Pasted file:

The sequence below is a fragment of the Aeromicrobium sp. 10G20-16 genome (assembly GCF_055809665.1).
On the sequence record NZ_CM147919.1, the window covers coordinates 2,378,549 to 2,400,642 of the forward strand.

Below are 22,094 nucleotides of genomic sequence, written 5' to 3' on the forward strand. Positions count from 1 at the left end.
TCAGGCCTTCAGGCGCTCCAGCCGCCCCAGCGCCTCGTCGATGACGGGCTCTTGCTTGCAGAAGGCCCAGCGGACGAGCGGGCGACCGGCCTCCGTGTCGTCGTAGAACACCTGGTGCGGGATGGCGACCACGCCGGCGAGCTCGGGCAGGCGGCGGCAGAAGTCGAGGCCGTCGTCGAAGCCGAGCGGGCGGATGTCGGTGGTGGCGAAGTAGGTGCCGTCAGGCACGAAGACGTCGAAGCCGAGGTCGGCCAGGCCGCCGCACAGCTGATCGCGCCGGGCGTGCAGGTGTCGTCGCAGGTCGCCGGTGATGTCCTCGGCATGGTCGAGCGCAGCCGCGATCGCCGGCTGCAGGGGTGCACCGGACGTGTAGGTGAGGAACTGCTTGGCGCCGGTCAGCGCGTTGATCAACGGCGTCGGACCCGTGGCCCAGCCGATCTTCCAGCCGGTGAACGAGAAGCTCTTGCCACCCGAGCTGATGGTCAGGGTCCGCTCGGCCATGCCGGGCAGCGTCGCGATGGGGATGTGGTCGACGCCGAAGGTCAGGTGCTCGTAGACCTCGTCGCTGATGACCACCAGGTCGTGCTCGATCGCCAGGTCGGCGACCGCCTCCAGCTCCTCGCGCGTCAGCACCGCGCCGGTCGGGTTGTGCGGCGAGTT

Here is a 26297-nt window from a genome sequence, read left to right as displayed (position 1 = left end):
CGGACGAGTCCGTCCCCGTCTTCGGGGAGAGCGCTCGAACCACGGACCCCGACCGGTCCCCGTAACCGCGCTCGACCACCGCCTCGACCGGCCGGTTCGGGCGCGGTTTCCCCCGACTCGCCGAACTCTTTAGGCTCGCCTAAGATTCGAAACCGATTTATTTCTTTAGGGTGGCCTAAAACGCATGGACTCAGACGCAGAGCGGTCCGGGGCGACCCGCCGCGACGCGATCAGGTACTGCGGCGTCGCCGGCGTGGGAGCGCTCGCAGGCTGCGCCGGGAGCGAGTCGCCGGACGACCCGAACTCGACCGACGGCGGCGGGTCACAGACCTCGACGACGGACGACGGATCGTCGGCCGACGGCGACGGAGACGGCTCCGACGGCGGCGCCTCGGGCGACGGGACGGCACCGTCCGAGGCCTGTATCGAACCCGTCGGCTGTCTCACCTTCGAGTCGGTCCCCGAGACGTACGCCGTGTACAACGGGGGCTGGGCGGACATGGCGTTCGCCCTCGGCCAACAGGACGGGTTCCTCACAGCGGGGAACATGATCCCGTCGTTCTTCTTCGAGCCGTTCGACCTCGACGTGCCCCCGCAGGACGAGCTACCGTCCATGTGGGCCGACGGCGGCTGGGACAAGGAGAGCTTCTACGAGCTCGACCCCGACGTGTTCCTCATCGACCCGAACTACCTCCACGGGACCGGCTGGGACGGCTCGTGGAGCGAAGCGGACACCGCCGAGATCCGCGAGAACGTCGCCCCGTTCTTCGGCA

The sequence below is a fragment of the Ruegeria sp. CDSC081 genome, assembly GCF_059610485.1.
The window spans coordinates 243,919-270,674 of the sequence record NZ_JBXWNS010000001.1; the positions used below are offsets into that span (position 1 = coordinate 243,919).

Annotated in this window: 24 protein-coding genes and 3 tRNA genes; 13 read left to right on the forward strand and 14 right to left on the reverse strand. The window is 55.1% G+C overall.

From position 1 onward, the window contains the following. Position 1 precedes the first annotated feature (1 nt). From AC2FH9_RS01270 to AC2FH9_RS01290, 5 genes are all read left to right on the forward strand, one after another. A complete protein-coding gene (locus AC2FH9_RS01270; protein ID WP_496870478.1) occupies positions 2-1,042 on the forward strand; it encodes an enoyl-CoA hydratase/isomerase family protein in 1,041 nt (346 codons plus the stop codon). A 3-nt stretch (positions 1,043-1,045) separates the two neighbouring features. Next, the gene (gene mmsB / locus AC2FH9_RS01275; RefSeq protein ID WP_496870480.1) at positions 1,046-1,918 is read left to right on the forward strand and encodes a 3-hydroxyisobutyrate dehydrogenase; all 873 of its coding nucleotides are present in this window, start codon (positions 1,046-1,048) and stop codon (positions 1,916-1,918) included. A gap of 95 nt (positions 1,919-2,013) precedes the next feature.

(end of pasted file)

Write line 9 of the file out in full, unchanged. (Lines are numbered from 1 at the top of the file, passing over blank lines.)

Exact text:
Annotated in this window: 24 protein-coding genes and 3 tRNA genes; 13 read left to right on the forward strand and 14 right to left on the reverse strand. The window is 55.1% G+C overall.